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The advice in this guide about the preparation for writing a will, and the lists of information that your will writer will need from you, is the same for Scotland as it is for England and Wales.
This also applies to the Inheritance Tax (IHT) system, where the IHT threshold (£325,000 from April 2009) and many other factors such as exemptions and the ‘seven-year rule’ relating to gifts and legacies are the same.
Some areas of the law and legal procedures are different in Scotland:
In Scottish law you cannot totally disinherit your spouse or descendants in a will. If you have children they will be entitled to a third of your movable estate – that is, everything except land and buildings – and your spouse will be entitled to another third. You can give the remainder to whoever you wish.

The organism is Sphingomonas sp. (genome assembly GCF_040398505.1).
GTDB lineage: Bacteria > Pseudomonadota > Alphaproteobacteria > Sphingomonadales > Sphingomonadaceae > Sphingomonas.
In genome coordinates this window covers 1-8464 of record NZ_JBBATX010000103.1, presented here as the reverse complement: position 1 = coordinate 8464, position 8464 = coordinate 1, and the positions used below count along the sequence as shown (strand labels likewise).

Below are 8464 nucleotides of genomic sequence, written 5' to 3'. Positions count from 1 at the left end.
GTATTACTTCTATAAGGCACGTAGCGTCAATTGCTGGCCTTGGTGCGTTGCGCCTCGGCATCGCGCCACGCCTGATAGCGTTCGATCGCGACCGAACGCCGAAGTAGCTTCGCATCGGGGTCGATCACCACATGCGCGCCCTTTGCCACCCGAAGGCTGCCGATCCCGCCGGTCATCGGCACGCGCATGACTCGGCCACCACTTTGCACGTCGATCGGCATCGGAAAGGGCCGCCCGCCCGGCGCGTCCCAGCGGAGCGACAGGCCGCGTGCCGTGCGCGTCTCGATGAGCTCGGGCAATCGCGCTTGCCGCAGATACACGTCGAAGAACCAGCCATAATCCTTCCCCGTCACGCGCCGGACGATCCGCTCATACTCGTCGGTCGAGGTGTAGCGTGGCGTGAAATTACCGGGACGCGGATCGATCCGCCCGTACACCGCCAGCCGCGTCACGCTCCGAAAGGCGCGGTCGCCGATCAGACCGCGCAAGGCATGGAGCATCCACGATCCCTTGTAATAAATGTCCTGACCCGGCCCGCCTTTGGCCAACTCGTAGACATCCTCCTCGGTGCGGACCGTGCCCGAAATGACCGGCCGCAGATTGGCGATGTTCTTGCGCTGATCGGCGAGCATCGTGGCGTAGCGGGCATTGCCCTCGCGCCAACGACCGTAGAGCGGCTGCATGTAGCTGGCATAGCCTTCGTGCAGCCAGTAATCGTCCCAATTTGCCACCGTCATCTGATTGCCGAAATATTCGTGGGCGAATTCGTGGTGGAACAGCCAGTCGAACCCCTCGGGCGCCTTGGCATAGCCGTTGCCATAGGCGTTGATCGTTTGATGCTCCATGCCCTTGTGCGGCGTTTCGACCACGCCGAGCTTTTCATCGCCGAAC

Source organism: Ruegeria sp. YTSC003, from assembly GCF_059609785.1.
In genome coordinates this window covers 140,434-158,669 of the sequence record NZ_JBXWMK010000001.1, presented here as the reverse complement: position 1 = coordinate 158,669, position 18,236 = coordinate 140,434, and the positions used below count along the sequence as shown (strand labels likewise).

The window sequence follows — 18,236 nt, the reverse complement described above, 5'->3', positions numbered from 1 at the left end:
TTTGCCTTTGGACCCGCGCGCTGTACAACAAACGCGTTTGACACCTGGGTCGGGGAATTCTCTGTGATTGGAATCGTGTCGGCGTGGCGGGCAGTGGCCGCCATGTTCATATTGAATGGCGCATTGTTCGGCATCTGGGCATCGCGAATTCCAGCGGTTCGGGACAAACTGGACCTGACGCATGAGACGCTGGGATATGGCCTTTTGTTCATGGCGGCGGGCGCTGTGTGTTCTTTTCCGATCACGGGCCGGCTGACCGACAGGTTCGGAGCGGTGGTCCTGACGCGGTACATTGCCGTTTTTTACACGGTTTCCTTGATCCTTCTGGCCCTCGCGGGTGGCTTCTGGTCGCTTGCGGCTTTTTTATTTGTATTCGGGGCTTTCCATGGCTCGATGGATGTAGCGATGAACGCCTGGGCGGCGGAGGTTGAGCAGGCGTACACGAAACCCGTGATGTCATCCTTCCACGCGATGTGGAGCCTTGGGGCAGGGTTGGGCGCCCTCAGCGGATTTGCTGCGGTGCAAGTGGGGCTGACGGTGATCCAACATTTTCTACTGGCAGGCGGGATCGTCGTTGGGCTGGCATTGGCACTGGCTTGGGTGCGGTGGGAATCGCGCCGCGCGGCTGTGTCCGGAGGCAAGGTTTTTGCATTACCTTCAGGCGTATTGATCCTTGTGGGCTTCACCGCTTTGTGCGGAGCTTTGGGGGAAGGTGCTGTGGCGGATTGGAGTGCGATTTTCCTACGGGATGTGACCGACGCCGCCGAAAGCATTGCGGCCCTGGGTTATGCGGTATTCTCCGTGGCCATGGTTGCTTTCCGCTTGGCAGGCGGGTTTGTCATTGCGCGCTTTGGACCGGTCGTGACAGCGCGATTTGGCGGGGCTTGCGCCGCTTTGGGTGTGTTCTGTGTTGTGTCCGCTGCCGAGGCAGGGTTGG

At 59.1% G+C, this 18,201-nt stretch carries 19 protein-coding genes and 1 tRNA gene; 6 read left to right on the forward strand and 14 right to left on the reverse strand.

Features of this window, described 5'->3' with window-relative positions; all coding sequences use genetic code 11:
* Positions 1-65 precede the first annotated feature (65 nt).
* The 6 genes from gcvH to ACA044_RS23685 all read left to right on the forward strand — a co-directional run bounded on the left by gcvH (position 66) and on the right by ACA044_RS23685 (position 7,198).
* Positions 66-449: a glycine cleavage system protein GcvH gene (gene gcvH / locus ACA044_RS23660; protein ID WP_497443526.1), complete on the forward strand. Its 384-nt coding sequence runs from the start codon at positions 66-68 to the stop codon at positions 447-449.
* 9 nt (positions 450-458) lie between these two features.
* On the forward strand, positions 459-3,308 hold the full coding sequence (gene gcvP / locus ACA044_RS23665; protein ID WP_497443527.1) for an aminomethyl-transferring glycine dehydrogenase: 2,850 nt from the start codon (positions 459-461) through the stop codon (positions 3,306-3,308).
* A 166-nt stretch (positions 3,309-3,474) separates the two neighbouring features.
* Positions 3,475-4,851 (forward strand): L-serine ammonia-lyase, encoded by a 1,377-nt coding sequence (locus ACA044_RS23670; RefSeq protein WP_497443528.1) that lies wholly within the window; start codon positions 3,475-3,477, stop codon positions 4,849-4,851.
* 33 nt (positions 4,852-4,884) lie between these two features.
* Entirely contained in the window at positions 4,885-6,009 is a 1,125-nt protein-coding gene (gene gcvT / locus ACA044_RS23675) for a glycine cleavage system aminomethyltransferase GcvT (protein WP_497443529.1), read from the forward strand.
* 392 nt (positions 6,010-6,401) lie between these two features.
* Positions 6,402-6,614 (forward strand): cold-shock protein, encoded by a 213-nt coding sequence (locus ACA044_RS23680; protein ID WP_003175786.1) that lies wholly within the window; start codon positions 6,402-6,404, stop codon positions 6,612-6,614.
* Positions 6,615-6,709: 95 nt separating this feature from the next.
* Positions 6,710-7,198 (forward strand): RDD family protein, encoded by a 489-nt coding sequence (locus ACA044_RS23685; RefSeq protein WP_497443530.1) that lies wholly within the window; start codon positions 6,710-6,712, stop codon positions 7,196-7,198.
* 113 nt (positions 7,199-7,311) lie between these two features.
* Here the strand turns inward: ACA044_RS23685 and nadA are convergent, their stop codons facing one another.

If you have no children your spouse will receive half of your movable estate. However, if your spouse or civil partner has died, your children will be entitled to half of your movable estate.
The spouse must decide if they wish to take their ‘legal rights’ in the proportions described above, or to take what they have been left in the will. They cannot take both. This does not apply to property that passes outside the estate, such as payments you may be entitled to from a pension fund, or an insurance company bond.
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